The wench had a cheeky nerve demanding to know his business, but Rory knew these simple country folk looked out for each other. It was the same in Caithness when hunters crossed his land. His tenants always alerted him to their whereabouts.
            “I am an acquaintance of his, lately of Scotland, now in London for a short time. I thought to look him up before I departed.”
            The girl seemed to ease her grip on the implement’s handle. “What is your name?”
            “Gregory Scott, Earl of Bailey.”
            Rory couldn’t be sure, but he thought the girl blanched underneath the dirt smudges on her face. She placed the shovel on the dirt pile in the wheelbarrow and took the old woman’s hand as if she now needed comforting.
            “His lordship is not receiving today,” she said, her chin jutting forward. “If you leave a card, I will ensure he sees it.” She took a tentative step toward his horse dragging the old woman with her.
            “I would be much obliged.” Rory reached into his jacket and drew out a small square of vellum. Handing it to her, she snatched it like a pauper waiting for a loaf of bread.
            “Oona, Minnie, where are you, darlings?” A voice called out from behind the women.
            Oona broke free of the young girl and ran toward the sound. A middle-aged woman dressed in a light grey morning gown appeared on the edge of the terrace, Oona hiding behind her.
            “Minnie, why did you not tell me we had company?” The older woman smiled. “Good day to you, sir. I am the Countess of Warwickeshire.”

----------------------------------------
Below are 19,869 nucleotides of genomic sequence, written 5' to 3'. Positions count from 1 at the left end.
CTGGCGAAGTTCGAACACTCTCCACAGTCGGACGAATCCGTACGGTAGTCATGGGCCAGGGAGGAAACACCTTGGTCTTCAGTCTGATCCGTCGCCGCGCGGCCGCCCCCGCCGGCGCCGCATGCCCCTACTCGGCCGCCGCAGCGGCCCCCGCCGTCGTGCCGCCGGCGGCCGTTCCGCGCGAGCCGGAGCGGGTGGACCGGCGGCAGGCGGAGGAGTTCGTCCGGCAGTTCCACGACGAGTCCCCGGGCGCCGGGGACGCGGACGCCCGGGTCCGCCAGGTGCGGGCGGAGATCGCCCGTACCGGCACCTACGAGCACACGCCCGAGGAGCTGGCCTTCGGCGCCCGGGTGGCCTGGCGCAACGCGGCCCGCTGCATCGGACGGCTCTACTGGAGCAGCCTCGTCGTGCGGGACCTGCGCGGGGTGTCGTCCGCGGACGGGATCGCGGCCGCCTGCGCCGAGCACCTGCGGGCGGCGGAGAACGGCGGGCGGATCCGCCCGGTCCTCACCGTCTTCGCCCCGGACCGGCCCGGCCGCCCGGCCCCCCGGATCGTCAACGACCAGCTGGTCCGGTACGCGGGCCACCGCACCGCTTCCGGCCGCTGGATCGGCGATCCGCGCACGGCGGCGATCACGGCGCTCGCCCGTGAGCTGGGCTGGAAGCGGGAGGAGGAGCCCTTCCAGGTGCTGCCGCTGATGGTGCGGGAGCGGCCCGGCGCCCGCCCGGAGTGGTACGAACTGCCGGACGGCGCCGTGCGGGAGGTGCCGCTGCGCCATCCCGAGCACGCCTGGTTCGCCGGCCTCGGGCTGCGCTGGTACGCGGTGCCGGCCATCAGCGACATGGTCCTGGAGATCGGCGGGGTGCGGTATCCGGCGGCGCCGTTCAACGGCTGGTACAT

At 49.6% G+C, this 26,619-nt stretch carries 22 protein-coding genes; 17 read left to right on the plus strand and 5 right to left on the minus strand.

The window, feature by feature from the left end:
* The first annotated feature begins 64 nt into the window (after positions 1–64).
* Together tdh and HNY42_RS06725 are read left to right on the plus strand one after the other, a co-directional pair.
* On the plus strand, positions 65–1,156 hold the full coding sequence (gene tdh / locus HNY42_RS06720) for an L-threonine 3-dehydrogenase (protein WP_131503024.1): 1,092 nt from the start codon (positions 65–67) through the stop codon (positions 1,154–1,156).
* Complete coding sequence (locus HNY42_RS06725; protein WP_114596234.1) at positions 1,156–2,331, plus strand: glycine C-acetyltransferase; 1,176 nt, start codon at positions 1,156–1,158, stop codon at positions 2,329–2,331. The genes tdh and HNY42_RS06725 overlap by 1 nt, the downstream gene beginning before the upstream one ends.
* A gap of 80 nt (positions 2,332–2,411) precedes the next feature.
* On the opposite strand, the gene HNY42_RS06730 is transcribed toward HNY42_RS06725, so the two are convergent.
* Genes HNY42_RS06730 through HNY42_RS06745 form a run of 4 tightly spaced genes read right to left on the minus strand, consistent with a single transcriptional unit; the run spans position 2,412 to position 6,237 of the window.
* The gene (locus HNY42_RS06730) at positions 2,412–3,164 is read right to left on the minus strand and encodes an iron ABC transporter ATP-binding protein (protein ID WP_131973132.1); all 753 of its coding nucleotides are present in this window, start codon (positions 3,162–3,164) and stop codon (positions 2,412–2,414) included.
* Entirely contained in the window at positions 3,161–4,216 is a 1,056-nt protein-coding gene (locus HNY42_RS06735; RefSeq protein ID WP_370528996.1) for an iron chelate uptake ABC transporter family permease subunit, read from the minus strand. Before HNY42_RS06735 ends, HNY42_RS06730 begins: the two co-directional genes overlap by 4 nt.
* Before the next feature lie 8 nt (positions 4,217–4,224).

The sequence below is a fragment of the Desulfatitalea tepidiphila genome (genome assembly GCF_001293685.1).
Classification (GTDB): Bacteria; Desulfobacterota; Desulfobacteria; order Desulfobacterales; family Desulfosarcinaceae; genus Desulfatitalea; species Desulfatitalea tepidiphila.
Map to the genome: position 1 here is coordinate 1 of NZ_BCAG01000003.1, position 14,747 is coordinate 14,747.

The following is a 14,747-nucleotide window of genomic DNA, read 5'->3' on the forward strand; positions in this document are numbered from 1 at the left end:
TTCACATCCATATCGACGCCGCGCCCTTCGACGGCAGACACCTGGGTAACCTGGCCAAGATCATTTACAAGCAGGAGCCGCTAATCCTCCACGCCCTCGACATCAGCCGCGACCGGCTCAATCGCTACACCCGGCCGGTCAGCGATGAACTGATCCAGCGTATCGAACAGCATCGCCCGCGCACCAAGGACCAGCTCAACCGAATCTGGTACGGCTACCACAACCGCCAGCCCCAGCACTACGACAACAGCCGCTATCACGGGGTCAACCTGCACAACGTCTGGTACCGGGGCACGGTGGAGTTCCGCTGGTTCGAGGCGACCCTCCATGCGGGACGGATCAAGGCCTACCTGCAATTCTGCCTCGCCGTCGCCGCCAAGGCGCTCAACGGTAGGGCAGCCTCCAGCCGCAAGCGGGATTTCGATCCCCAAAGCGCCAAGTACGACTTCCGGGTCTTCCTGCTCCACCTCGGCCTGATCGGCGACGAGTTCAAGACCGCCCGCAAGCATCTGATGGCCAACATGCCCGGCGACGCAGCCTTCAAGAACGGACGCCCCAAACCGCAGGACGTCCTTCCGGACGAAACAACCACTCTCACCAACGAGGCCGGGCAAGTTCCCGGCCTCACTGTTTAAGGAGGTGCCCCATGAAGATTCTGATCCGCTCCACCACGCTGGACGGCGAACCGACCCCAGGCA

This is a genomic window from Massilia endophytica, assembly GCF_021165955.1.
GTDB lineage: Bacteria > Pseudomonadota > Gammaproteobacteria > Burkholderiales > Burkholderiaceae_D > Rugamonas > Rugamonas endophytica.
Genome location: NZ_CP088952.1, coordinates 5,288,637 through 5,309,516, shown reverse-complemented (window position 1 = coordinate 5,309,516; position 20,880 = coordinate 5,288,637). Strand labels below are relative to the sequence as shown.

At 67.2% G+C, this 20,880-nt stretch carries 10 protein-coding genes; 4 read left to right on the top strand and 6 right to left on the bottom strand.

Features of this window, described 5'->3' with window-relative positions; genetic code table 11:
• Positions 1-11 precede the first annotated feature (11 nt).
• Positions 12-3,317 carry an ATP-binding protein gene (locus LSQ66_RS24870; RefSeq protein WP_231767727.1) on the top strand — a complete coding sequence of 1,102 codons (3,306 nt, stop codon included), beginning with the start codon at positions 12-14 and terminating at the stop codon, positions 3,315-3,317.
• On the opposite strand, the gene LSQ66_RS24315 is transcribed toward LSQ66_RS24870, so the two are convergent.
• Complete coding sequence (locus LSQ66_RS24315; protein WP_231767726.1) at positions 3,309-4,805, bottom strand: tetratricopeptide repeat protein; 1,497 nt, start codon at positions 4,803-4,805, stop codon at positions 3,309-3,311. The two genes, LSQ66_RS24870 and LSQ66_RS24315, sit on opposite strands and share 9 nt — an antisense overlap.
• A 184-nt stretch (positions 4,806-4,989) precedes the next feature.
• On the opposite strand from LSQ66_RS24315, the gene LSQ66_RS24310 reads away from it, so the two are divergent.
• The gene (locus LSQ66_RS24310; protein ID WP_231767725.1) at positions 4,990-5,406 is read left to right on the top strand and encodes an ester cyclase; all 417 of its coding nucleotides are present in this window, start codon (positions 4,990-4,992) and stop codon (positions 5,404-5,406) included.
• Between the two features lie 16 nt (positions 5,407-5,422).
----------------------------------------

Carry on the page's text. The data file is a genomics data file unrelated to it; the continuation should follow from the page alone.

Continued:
“Gregory Scott, Earl of Bailey, mum. My cousin is Lady Olivia, Dowager Duchess of Caymore. I am an acquaintance of your husband through correspondence and thought to call upon him. Forgive me for not sending a card. I only thought to seek his company an hour ago.”
            “Lord Bailey, it is very nice to make your acquaintance. Unfortunately, my husband is not receiving today. Perhaps you will wait for an invitation when he is feeling better.”
            “Yes, of course. Forgive my impertinence. I had no wish to disturb you. Good day.” Rory tipped his hat once more and tugged the reins to bring his mount around.
            “No,” the young girl said and stepped forward. “It is easier on your horse if you follow the path through the meadow. We do not use the front drive any longer.”
            Rory looked down at her. “As you wish.”
            The girl made a half curtsey and went to stand with the two women on the terrace.
            Rory walked his mount past them and followed the small path down through the meadow. Upon entering some trees, he turned and gazed at the house. The two older women were gone, but the young girl remained on the terrace watching him. He waved once and then entered the cool shade of the oaks.
            If this was truly the Earl of Warwickshire’s home, he could only imagine what he would find when he met the Earl.

2 comments:

  1. Anne, this is fantastic. You put me right there in the description, and you caused me to ask all sorts of questions that have me disappointed that I can't read any more right now. Really well done! You are just writing this now? Let me know when you need a reader????

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  2. Liza -- I'm banging this out nearly every day. Already up to 11,500 words. I'm just in love with this story, probably because it's new. I'm really hoping to be done with it by the end of Nov. so hope to have you reading it right after that. It's moving along quickly, so maybe even before that.

    IF I get the old house finished.